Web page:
Trees, bees and buses among Watson's green election promises
Incumbent pledging electric bus pilot project, bylaw review around urban beehives
Jim Watson is promising to launch an electric bus pilot project, plant trees and open the door to backyard beehives if he's elected as Ottawa's mayor for a third consecutive term.
Watson released his environmental platform through a statement on Wednesday.
He pledged to expand the mandate of Hydro Ottawa so that the utility could collaborate with not-for-profit social housing providers to retrofit buildings. He also promised to work with the federal government to look at connecting Ottawa City Hall and the new central library to a district energy system.
As well, Watson said he would introduce a bylaw and zoning review that would allow for urban beehives. Bees across North America have been in decline in recent years.
Some pledges sound familiar
A number of the initiatives that Watson included in his environmental announcement, however, are not new.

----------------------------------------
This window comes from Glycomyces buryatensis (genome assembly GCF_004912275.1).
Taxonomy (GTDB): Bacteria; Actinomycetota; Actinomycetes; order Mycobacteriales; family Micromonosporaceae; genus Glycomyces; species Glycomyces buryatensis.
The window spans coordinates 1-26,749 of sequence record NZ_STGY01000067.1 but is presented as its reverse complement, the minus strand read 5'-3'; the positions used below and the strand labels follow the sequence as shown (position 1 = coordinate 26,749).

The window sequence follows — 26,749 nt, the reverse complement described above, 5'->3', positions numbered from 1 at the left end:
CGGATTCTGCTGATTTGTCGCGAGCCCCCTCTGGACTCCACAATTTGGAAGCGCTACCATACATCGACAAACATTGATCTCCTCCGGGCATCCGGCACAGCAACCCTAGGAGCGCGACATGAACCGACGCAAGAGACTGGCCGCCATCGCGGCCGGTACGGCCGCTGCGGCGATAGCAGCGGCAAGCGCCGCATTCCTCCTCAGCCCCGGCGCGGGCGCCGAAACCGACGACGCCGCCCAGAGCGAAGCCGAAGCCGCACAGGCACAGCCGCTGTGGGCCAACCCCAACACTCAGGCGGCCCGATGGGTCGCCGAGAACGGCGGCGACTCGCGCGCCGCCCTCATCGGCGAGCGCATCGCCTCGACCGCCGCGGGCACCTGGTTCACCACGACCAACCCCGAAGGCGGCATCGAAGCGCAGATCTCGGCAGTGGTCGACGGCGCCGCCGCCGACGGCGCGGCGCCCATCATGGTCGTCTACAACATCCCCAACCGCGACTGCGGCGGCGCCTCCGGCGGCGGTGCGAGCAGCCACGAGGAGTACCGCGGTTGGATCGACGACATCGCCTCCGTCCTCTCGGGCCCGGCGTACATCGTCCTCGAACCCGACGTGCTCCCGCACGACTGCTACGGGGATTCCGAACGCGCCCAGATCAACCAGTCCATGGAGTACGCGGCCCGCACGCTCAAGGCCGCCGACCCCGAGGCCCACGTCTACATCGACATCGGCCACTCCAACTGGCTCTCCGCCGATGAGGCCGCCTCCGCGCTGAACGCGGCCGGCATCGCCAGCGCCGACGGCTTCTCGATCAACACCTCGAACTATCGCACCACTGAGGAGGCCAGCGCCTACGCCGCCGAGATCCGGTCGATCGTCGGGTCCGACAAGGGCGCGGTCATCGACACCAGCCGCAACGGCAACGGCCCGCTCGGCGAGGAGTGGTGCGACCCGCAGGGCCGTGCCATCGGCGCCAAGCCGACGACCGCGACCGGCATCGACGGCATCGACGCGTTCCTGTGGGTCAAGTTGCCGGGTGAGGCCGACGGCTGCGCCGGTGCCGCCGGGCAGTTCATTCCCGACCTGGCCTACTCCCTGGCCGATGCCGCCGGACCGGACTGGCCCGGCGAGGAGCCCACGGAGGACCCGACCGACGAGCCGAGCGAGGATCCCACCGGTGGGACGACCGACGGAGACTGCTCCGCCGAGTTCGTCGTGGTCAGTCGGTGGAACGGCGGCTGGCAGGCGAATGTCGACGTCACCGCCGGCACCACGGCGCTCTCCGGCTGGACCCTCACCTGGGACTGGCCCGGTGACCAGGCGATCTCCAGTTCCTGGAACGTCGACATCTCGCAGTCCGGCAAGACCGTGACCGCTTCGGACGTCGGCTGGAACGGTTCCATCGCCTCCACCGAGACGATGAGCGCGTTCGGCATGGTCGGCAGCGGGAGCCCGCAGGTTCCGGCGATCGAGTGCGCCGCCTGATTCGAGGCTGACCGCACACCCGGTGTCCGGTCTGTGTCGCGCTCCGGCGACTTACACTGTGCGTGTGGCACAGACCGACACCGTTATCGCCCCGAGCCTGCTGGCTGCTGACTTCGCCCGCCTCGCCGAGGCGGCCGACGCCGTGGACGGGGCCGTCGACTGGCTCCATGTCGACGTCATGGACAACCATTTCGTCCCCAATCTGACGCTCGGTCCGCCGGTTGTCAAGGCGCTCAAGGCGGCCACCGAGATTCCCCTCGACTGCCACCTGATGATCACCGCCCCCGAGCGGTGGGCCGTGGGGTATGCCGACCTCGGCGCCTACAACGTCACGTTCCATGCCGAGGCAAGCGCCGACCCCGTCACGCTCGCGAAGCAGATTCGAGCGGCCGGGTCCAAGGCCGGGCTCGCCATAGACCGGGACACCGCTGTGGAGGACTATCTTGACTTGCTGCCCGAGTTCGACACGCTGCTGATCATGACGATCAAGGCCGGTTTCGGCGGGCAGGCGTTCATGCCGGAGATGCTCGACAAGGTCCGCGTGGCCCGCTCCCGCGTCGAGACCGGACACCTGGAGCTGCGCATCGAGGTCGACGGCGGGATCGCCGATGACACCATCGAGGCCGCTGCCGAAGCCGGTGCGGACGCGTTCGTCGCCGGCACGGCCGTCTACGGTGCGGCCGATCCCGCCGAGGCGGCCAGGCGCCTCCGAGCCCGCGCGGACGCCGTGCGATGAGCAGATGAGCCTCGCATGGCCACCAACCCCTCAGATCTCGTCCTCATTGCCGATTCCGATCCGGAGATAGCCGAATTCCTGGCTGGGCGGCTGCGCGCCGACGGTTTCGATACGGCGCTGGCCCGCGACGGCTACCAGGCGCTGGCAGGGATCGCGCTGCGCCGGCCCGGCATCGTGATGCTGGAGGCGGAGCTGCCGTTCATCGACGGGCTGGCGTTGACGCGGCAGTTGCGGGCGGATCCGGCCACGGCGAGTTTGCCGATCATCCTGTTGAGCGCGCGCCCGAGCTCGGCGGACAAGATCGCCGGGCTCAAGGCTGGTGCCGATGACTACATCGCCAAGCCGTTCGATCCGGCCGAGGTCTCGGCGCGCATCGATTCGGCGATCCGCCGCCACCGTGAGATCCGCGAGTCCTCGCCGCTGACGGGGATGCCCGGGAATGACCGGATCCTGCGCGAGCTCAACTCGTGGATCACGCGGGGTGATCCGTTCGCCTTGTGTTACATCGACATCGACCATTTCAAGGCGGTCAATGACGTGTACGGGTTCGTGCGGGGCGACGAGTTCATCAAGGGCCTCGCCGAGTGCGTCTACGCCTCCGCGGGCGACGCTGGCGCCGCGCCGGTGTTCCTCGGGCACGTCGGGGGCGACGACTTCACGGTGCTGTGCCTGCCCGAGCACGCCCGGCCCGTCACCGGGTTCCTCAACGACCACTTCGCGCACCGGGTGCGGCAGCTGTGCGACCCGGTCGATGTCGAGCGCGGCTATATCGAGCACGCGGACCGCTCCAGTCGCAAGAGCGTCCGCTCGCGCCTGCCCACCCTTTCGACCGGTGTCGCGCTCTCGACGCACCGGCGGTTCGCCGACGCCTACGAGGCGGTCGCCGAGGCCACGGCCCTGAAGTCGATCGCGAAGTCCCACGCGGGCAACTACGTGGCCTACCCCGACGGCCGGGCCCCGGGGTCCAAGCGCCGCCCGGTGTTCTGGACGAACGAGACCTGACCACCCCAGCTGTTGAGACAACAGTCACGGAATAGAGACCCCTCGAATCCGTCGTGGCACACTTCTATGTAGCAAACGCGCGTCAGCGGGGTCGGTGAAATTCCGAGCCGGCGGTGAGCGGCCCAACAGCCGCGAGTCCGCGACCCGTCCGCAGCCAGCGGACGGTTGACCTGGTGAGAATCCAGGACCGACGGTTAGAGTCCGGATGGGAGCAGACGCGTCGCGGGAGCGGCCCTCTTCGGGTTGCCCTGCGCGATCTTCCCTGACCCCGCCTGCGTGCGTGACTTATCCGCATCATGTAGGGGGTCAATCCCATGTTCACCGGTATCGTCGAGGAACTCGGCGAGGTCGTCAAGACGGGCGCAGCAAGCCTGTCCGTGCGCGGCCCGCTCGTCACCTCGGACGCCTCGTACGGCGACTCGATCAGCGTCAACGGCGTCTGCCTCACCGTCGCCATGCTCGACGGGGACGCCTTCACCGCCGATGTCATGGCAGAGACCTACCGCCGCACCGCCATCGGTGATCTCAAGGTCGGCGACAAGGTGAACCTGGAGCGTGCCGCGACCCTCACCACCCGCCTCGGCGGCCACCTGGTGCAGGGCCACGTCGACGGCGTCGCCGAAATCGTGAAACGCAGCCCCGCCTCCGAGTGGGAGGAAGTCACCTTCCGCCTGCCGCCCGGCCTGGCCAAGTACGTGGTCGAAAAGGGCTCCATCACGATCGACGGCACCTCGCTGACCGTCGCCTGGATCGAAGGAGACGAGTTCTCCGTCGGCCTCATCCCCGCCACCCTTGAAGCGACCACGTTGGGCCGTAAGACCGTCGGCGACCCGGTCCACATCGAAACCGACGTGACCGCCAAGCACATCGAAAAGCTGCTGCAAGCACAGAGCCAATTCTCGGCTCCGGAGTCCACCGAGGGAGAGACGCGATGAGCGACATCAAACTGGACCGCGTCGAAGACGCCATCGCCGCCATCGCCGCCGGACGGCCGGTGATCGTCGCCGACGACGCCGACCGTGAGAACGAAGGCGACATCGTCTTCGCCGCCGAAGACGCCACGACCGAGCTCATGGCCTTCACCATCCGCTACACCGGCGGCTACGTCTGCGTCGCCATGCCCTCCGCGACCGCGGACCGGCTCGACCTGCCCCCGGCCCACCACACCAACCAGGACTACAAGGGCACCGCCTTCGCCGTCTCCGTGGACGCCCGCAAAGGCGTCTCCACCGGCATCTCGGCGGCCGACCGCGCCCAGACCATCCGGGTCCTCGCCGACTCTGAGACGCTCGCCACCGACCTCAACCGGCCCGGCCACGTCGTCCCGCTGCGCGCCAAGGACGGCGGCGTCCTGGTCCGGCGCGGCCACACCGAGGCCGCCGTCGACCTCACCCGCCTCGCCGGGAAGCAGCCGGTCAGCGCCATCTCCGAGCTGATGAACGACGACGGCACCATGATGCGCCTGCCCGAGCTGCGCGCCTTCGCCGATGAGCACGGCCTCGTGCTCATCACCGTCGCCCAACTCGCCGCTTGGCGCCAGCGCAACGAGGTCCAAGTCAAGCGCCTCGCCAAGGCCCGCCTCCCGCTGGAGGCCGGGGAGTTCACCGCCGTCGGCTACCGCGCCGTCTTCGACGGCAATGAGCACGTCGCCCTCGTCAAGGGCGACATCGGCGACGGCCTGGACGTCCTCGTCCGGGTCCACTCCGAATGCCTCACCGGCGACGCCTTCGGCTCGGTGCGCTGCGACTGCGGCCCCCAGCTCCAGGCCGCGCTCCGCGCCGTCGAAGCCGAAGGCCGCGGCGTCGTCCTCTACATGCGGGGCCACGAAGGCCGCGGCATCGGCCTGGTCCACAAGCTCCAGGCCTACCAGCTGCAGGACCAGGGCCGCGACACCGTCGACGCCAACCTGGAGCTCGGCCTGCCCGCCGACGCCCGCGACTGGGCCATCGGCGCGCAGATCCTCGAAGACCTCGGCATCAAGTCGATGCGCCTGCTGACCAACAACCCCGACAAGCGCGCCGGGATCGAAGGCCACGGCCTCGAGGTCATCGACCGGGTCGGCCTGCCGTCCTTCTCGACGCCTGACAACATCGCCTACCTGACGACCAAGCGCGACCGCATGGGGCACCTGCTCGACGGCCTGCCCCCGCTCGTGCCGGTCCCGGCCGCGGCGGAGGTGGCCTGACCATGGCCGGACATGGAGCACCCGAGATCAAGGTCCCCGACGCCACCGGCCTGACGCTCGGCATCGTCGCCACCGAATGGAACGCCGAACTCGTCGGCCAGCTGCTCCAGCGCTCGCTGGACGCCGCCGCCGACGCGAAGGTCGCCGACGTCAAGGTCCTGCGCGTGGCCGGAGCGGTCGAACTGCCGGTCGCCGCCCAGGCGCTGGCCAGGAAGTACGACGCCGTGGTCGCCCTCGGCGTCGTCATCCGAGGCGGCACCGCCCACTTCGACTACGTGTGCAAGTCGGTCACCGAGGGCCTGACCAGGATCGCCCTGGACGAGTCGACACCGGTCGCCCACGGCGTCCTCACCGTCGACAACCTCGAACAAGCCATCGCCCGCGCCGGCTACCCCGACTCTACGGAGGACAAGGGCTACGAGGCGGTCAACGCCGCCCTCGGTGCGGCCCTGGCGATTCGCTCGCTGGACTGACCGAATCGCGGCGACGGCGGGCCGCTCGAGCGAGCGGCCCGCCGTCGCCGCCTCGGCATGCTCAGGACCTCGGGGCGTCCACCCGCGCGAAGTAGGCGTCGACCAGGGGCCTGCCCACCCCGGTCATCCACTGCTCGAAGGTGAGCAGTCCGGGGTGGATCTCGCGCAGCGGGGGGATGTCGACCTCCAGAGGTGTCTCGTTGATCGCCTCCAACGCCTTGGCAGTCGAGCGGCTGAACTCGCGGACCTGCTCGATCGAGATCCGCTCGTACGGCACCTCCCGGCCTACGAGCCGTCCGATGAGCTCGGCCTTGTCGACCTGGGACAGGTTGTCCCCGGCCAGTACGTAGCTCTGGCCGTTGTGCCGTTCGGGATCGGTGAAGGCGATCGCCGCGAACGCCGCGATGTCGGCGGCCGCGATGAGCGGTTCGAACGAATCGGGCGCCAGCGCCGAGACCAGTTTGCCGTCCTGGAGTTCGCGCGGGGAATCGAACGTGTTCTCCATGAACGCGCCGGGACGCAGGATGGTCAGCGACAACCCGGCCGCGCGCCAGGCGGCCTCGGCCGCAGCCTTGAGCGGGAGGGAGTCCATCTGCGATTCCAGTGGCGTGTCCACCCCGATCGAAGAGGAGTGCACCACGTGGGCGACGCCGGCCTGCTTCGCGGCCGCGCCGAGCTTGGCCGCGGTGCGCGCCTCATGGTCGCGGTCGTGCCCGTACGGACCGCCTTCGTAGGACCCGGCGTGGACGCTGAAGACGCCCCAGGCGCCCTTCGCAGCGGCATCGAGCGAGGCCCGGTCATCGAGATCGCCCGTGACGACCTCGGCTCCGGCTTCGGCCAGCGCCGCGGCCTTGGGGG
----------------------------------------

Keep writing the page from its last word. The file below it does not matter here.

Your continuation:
He pointed to the light rail system as the largest green project in the city, as it will take dozens of diesel-powered buses off the the road.
Watson also mentioned the combined sewer storage tunnel being built under the downtown — which will prevent the overflow of raw sewage into the Ottawa River – as a major environmental initiative that started under his watch.
Both these projects, however, have been underway for years.
Watson also promised in his statement he would spend $3 million annually to retrofit city buildings. Speaking to reporters Thursday after casting a ballot in the special advance polls, Watson amended that promise, saying he didn't have the exact figure but that it would be "less than that."
He also vowed to plant 125,000 trees a year over the next term, which is what the city's been doing for the past four years.
As for the electric bus pilot project, only a few hours after Watson unveiled his environmental platform, OC Transpo announced it would be hosting a "partial" demonstration of one such bus Friday afternoon.
Watson said he would also look at opportunities for converting waste to energy, such as capturing methane gas from the solid waste collected at the Robert O. Pickard wastewater plant and converting it to energy.
He said he's not considering an incinerator for Ottawa at this time.
With files from Ryan Tumilty